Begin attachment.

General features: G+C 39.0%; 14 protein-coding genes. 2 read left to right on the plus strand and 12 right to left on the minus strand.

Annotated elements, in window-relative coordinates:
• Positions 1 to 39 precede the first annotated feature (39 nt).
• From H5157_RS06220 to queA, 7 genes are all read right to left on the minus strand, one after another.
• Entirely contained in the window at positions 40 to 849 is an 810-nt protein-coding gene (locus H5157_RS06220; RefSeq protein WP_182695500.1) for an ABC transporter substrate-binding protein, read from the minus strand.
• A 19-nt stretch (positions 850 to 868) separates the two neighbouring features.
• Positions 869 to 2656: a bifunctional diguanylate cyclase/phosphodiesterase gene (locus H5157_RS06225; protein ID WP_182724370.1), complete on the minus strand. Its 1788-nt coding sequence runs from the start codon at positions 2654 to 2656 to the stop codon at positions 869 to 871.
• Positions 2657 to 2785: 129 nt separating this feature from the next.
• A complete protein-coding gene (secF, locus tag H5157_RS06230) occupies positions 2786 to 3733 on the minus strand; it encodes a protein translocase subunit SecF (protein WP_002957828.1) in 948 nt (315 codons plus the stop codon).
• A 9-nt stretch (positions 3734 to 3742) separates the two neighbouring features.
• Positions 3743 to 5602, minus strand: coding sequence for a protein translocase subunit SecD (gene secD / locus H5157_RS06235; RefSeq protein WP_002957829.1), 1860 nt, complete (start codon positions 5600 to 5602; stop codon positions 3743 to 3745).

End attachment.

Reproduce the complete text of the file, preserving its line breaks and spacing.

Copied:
General features: G+C 39.0%; 14 protein-coding genes. 2 read left to right on the plus strand and 12 right to left on the minus strand.

Annotated elements, in window-relative coordinates:
• Positions 1 to 39 precede the first annotated feature (39 nt).
• From H5157_RS06220 to queA, 7 genes are all read right to left on the minus strand, one after another.
• Entirely contained in the window at positions 40 to 849 is an 810-nt protein-coding gene (locus H5157_RS06220; RefSeq protein WP_182695500.1) for an ABC transporter substrate-binding protein, read from the minus strand.
• A 19-nt stretch (positions 850 to 868) separates the two neighbouring features.
• Positions 869 to 2656: a bifunctional diguanylate cyclase/phosphodiesterase gene (locus H5157_RS06225; protein ID WP_182724370.1), complete on the minus strand. Its 1788-nt coding sequence runs from the start codon at positions 2654 to 2656 to the stop codon at positions 869 to 871.
• Positions 2657 to 2785: 129 nt separating this feature from the next.
• A complete protein-coding gene (secF, locus tag H5157_RS06230) occupies positions 2786 to 3733 on the minus strand; it encodes a protein translocase subunit SecF (protein WP_002957828.1) in 948 nt (315 codons plus the stop codon).
• A 9-nt stretch (positions 3734 to 3742) separates the two neighbouring features.
• Positions 3743 to 5602, minus strand: coding sequence for a protein translocase subunit SecD (gene secD / locus H5157_RS06235; RefSeq protein WP_002957829.1), 1860 nt, complete (start codon positions 5600 to 5602; stop codon positions 3743 to 3745).